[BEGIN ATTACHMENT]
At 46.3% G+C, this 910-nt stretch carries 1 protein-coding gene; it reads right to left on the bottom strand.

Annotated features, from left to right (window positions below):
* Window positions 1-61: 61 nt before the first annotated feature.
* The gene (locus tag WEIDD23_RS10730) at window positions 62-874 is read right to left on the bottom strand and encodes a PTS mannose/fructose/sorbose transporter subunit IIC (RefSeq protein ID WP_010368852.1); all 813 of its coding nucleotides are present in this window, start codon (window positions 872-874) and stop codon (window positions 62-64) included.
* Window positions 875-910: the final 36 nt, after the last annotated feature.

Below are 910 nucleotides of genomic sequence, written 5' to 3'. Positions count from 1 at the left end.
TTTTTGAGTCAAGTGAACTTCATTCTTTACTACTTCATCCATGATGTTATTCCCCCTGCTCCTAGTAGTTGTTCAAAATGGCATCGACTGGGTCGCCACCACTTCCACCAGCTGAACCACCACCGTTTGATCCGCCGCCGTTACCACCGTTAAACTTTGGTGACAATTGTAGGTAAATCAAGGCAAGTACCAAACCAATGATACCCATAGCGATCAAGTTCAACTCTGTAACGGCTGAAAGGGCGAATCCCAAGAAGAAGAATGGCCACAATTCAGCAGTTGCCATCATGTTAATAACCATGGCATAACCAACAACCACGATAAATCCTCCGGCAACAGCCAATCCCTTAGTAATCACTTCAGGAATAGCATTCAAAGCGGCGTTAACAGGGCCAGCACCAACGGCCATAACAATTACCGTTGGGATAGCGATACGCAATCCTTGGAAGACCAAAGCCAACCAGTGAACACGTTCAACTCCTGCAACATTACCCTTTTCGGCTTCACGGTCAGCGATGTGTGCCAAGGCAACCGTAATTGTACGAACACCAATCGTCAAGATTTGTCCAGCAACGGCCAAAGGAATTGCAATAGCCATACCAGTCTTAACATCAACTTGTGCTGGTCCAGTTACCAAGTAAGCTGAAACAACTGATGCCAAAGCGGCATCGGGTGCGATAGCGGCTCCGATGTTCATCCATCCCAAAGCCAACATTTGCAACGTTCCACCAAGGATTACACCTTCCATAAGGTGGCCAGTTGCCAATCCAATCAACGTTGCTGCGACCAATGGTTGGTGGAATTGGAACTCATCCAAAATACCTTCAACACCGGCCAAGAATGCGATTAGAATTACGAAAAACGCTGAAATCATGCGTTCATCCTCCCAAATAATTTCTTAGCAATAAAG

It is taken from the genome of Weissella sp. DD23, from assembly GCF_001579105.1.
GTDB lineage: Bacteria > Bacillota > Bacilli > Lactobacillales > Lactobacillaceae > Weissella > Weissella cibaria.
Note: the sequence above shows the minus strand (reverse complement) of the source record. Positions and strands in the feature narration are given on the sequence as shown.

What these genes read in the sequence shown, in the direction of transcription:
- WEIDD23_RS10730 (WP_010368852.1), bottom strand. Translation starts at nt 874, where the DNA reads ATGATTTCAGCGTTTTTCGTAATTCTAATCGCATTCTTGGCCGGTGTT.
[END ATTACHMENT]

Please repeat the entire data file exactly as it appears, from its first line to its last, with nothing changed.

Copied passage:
At 46.3% G+C, this 910-nt stretch carries 1 protein-coding gene; it reads right to left on the bottom strand.

Annotated features, from left to right (window positions below):
* Window positions 1-61: 61 nt before the first annotated feature.
* The gene (locus tag WEIDD23_RS10730) at window positions 62-874 is read right to left on the bottom strand and encodes a PTS mannose/fructose/sorbose transporter subunit IIC (RefSeq protein ID WP_010368852.1); all 813 of its coding nucleotides are present in this window, start codon (window positions 872-874) and stop codon (window positions 62-64) included.
* Window positions 875-910: the final 36 nt, after the last annotated feature.

Below are 910 nucleotides of genomic sequence, written 5' to 3'. Positions count from 1 at the left end.
TTTTTGAGTCAAGTGAACTTCATTCTTTACTACTTCATCCATGATGTTATTCCCCCTGCTCCTAGTAGTTGTTCAAAATGGCATCGACTGGGTCGCCACCACTTCCACCAGCTGAACCACCACCGTTTGATCCGCCGCCGTTACCACCGTTAAACTTTGGTGACAATTGTAGGTAAATCAAGGCAAGTACCAAACCAATGATACCCATAGCGATCAAGTTCAACTCTGTAACGGCTGAAAGGGCGAATCCCAAGAAGAAGAATGGCCACAATTCAGCAGTTGCCATCATGTTAATAACCATGGCATAACCAACAACCACGATAAATCCTCCGGCAACAGCCAATCCCTTAGTAATCACTTCAGGAATAGCATTCAAAGCGGCGTTAACAGGGCCAGCACCAACGGCCATAACAATTACCGTTGGGATAGCGATACGCAATCCTTGGAAGACCAAAGCCAACCAGTGAACACGTTCAACTCCTGCAACATTACCCTTTTCGGCTTCACGGTCAGCGATGTGTGCCAAGGCAACCGTAATTGTACGAACACCAATCGTCAAGATTTGTCCAGCAACGGCCAAAGGAATTGCAATAGCCATACCAGTCTTAACATCAACTTGTGCTGGTCCAGTTACCAAGTAAGCTGAAACAACTGATGCCAAAGCGGCATCGGGTGCGATAGCGGCTCCGATGTTCATCCATCCCAAAGCCAACATTTGCAACGTTCCACCAAGGATTACACCTTCCATAAGGTGGCCAGTTGCCAATCCAATCAACGTTGCTGCGACCAATGGTTGGTGGAATTGGAACTCATCCAAAATACCTTCAACACCGGCCAAGAATGCGATTAGAATTACGAAAAACGCTGAAATCATGCGTTCATCCTCCCAAATAATTTCTTAGCAATAAAG

It is taken from the genome of Weissella sp. DD23, from assembly GCF_001579105.1.
GTDB lineage: Bacteria > Bacillota > Bacilli > Lactobacillales > Lactobacillaceae > Weissella > Weissella cibaria.
Note: the sequence above shows the minus strand (reverse complement) of the source record. Positions and strands in the feature narration are given on the sequence as shown.

What these genes read in the sequence shown, in the direction of transcription:
- WEIDD23_RS10730 (WP_010368852.1), bottom strand. Translation starts at nt 874, where the DNA reads ATGATTTCAGCGTTTTTCGTAATTCTAATCGCATTCTTGGCCGGTGTT.